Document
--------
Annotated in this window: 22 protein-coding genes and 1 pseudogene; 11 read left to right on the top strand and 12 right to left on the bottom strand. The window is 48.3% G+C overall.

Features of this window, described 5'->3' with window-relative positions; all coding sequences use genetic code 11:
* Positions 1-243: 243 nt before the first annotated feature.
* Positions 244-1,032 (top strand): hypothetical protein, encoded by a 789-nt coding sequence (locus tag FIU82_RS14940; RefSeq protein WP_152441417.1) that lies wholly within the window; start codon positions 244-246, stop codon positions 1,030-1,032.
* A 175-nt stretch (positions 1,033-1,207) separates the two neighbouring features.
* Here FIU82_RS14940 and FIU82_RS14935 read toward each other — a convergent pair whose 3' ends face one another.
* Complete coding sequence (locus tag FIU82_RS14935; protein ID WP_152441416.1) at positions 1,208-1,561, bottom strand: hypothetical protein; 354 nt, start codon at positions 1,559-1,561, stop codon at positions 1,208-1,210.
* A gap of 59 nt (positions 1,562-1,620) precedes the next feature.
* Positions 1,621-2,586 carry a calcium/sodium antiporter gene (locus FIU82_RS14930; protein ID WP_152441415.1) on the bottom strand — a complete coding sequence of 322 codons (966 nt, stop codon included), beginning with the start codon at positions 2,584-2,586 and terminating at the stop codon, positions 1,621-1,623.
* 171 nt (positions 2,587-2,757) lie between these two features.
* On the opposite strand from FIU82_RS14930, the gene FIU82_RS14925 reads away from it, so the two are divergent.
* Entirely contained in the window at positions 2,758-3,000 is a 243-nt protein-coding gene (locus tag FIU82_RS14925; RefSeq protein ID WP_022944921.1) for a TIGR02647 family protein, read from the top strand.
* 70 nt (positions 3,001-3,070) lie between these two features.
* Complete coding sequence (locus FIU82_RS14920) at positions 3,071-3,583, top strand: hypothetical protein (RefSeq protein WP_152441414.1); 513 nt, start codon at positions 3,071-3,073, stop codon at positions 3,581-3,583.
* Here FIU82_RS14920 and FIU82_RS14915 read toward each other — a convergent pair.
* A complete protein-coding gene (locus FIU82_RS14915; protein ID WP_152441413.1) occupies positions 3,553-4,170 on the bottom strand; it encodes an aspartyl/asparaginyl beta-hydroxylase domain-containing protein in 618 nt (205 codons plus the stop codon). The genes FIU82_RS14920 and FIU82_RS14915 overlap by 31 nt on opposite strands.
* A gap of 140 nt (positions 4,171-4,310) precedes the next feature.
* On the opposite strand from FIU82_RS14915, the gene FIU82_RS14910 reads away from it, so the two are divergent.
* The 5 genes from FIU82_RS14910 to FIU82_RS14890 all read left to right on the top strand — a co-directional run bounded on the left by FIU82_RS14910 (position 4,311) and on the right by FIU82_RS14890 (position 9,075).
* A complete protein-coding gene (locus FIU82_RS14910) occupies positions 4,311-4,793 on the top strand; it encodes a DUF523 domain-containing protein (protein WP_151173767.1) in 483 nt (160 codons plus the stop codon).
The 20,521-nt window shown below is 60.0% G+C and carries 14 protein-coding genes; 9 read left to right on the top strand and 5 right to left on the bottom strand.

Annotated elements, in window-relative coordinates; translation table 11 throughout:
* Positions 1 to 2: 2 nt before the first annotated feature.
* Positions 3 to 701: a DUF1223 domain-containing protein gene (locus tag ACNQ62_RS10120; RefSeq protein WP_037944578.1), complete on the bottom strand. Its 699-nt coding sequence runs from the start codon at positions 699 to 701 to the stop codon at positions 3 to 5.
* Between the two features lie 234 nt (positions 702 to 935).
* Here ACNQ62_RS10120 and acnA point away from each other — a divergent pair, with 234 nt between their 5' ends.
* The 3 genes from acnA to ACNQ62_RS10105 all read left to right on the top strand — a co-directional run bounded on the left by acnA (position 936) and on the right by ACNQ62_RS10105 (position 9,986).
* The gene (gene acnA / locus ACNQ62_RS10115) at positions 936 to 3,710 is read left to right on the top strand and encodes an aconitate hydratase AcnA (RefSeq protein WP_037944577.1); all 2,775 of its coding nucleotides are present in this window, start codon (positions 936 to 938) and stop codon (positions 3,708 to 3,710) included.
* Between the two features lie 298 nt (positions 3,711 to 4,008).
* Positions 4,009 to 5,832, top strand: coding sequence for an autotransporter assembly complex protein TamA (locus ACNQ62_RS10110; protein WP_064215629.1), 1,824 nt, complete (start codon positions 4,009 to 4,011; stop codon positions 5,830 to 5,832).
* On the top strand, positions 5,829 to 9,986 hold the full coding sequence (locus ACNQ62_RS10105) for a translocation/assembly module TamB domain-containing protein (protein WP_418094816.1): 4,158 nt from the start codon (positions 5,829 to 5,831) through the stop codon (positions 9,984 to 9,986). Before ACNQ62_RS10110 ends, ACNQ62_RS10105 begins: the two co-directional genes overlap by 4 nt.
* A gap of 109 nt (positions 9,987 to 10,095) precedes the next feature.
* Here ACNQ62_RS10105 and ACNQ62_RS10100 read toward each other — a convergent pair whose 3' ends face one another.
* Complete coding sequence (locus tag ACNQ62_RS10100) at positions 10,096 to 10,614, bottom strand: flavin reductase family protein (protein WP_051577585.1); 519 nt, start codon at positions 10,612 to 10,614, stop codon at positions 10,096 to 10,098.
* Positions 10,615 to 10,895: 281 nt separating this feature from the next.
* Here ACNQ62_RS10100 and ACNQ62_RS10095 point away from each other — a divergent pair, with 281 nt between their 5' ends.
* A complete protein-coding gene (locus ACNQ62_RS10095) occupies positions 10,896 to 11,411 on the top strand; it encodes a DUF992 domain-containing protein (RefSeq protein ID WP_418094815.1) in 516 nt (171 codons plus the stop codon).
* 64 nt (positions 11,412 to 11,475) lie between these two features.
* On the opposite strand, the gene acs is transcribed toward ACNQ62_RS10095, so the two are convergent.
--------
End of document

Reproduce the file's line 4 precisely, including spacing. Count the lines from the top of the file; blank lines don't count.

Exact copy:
* Positions 244-1,032 (top strand): hypothetical protein, encoded by a 789-nt coding sequence (locus tag FIU82_RS14940; RefSeq protein WP_152441417.1) that lies wholly within the window; start codon positions 244-246, stop codon positions 1,030-1,032.